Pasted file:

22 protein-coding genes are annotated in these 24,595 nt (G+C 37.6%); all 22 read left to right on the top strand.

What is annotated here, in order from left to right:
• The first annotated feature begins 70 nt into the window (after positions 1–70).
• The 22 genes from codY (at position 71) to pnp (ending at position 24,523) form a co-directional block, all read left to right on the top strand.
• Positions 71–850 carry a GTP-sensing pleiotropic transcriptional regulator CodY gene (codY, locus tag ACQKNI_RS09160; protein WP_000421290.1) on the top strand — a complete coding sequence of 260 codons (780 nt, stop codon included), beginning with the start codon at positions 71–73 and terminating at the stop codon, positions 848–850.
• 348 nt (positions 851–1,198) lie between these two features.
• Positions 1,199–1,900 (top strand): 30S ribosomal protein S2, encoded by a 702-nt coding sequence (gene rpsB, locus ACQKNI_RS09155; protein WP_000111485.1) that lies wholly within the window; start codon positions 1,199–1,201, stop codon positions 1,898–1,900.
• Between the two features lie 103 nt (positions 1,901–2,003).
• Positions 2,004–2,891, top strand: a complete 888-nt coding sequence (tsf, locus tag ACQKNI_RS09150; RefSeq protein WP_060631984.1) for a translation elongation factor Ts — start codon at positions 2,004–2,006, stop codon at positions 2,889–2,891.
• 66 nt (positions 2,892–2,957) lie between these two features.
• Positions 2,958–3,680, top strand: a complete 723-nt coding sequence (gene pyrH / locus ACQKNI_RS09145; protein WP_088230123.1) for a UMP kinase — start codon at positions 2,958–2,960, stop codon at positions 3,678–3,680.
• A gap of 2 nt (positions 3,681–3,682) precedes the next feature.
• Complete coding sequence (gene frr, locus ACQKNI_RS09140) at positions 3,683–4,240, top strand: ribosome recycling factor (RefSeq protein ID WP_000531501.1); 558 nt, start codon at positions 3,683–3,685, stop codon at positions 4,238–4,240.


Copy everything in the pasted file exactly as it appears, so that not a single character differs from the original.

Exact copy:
22 protein-coding genes are annotated in these 24,595 nt (G+C 37.6%); all 22 read left to right on the top strand.

What is annotated here, in order from left to right:
• The first annotated feature begins 70 nt into the window (after positions 1–70).
• The 22 genes from codY (at position 71) to pnp (ending at position 24,523) form a co-directional block, all read left to right on the top strand.
• Positions 71–850 carry a GTP-sensing pleiotropic transcriptional regulator CodY gene (codY, locus tag ACQKNI_RS09160; protein WP_000421290.1) on the top strand — a complete coding sequence of 260 codons (780 nt, stop codon included), beginning with the start codon at positions 71–73 and terminating at the stop codon, positions 848–850.
• 348 nt (positions 851–1,198) lie between these two features.
• Positions 1,199–1,900 (top strand): 30S ribosomal protein S2, encoded by a 702-nt coding sequence (gene rpsB, locus ACQKNI_RS09155; protein WP_000111485.1) that lies wholly within the window; start codon positions 1,199–1,201, stop codon positions 1,898–1,900.
• Between the two features lie 103 nt (positions 1,901–2,003).
• Positions 2,004–2,891, top strand: a complete 888-nt coding sequence (tsf, locus tag ACQKNI_RS09150; RefSeq protein WP_060631984.1) for a translation elongation factor Ts — start codon at positions 2,004–2,006, stop codon at positions 2,889–2,891.
• 66 nt (positions 2,892–2,957) lie between these two features.
• Positions 2,958–3,680, top strand: a complete 723-nt coding sequence (gene pyrH / locus ACQKNI_RS09145; protein WP_088230123.1) for a UMP kinase — start codon at positions 2,958–2,960, stop codon at positions 3,678–3,680.
• A gap of 2 nt (positions 3,681–3,682) precedes the next feature.
• Complete coding sequence (gene frr, locus ACQKNI_RS09140) at positions 3,683–4,240, top strand: ribosome recycling factor (RefSeq protein ID WP_000531501.1); 558 nt, start codon at positions 3,683–3,685, stop codon at positions 4,238–4,240.